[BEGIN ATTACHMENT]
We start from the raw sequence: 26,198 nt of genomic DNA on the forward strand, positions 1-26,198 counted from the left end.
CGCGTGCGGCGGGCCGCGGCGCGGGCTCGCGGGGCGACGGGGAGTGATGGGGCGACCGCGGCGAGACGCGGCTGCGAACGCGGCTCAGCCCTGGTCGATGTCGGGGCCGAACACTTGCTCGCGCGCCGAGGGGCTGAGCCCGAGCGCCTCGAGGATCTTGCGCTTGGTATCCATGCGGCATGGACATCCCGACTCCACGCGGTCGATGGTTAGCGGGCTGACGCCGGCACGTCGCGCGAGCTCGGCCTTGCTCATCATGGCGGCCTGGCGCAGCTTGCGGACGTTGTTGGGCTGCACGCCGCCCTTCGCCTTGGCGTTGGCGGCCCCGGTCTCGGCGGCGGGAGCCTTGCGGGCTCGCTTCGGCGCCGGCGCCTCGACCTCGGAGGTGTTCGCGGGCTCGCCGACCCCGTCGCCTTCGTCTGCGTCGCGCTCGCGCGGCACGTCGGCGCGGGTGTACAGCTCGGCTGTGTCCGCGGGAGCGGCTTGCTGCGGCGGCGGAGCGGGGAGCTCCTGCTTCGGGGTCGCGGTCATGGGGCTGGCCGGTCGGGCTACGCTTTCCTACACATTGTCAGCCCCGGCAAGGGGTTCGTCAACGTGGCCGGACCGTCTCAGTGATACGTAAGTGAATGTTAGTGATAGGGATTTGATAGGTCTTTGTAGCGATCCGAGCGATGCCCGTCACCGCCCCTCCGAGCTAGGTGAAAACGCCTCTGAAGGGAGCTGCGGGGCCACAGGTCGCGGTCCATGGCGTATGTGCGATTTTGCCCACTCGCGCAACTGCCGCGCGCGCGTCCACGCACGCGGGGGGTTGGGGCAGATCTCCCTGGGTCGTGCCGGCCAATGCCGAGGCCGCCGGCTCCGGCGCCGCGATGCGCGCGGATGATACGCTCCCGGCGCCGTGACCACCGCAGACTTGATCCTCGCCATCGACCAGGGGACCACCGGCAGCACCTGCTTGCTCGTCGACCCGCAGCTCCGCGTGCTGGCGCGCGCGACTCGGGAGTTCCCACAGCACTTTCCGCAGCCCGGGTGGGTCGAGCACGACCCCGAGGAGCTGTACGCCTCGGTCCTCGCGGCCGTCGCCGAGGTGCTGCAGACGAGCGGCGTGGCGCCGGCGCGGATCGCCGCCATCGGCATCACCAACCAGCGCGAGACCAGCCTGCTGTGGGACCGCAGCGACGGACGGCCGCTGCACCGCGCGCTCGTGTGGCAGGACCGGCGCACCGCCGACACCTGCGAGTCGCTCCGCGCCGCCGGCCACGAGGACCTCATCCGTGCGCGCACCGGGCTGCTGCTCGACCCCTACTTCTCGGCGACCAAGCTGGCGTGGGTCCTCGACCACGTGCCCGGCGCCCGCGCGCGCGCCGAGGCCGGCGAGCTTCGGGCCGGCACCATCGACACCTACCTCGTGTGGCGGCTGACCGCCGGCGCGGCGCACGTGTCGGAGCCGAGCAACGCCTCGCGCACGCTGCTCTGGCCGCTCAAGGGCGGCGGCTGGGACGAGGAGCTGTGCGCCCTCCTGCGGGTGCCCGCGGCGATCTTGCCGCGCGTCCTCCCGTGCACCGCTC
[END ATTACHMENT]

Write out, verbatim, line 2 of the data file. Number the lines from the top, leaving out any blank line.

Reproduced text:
CGCGTGCGGCGGGCCGCGGCGCGGGCTCGCGGGGCGACGGGGAGTGATGGGGCGACCGCGGCGAGACGCGGCTGCGAACGCGGCTCAGCCCTGGTCGATGTCGGGGCCGAACACTTGCTCGCGCGCCGAGGGGCTGAGCCCGAGCGCCTCGAGGATCTTGCGCTTGGTATCCATGCGGCATGGACATCCCGACTCCACGCGGTCGATGGTTAGCGGGCTGACGCCGGCACGTCGCGCGAGCTCGGCCTTGCTCATCATGGCGGCCTGGCGCAGCTTGCGGACGTTGTTGGGCTGCACGCCGCCCTTCGCCTTGGCGTTGGCGGCCCCGGTCTCGGCGGCGGGAGCCTTGCGGGCTCGCTTCGGCGCCGGCGCCTCGACCTCGGAGGTGTTCGCGGGCTCGCCGACCCCGTCGCCTTCGTCTGCGTCGCGCTCGCGCGGCACGTCGGCGCGGGTGTACAGCTCGGCTGTGTCCGCGGGAGCGGCTTGCTGCGGCGGCGGAGCGGGGAGCTCCTGCTTCGGGGTCGCGGTCATGGGGCTGGCCGGTCGGGCTACGCTTTCCTACACATTGTCAGCCCCGGCAAGGGGTTCGTCAACGTGGCCGGACCGTCTCAGTGATACGTAAGTGAATGTTAGTGATAGGGATTTGATAGGTCTTTGTAGCGATCCGAGCGATGCCCGTCACCGCCCCTCCGAGCTAGGTGAAAACGCCTCTGAAGGGAGCTGCGGGGCCACAGGTCGCGGTCCATGGCGTATGTGCGATTTTGCCCACTCGCGCAACTGCCGCGCGCGCGTCCACGCACGCGGGGGGTTGGGGCAGATCTCCCTGGGTCGTGCCGGCCAATGCCGAGGCCGCCGGCTCCGGCGCCGCGATGCGCGCGGATGATACGCTCCCGGCGCCGTGACCACCGCAGACTTGATCCTCGCCATCGACCAGGGGACCACCGGCAGCACCTGCTTGCTCGTCGACCCGCAGCTCCGCGTGCTGGCGCGCGCGACTCGGGAGTTCCCACAGCACTTTCCGCAGCCCGGGTGGGTCGAGCACGACCCCGAGGAGCTGTACGCCTCGGTCCTCGCGGCCGTCGCCGAGGTGCTGCAGACGAGCGGCGTGGCGCCGGCGCGGATCGCCGCCATCGGCATCACCAACCAGCGCGAGACCAGCCTGCTGTGGGACCGCAGCGACGGACGGCCGCTGCACCGCGCGCTCGTGTGGCAGGACCGGCGCACCGCCGACACCTGCGAGTCGCTCCGCGCCGCCGGCCACGAGGACCTCATCCGTGCGCGCACCGGGCTGCTGCTCGACCCCTACTTCTCGGCGACCAAGCTGGCGTGGGTCCTCGACCACGTGCCCGGCGCCCGCGCGCGCGCCGAGGCCGGCGAGCTTCGGGCCGGCACCATCGACACCTACCTCGTGTGGCGGCTGACCGCCGGCGCGGCGCACGTGTCGGAGCCGAGCAACGCCTCGCGCACGCTGCTCTGGCCGCTCAAGGGCGGCGGCTGGGACGAGGAGCTGTGCGCCCTCCTGCGGGTGCCCGCGGCGATCTTGCCGCGCGTCCTCCCGTGCACCGCTC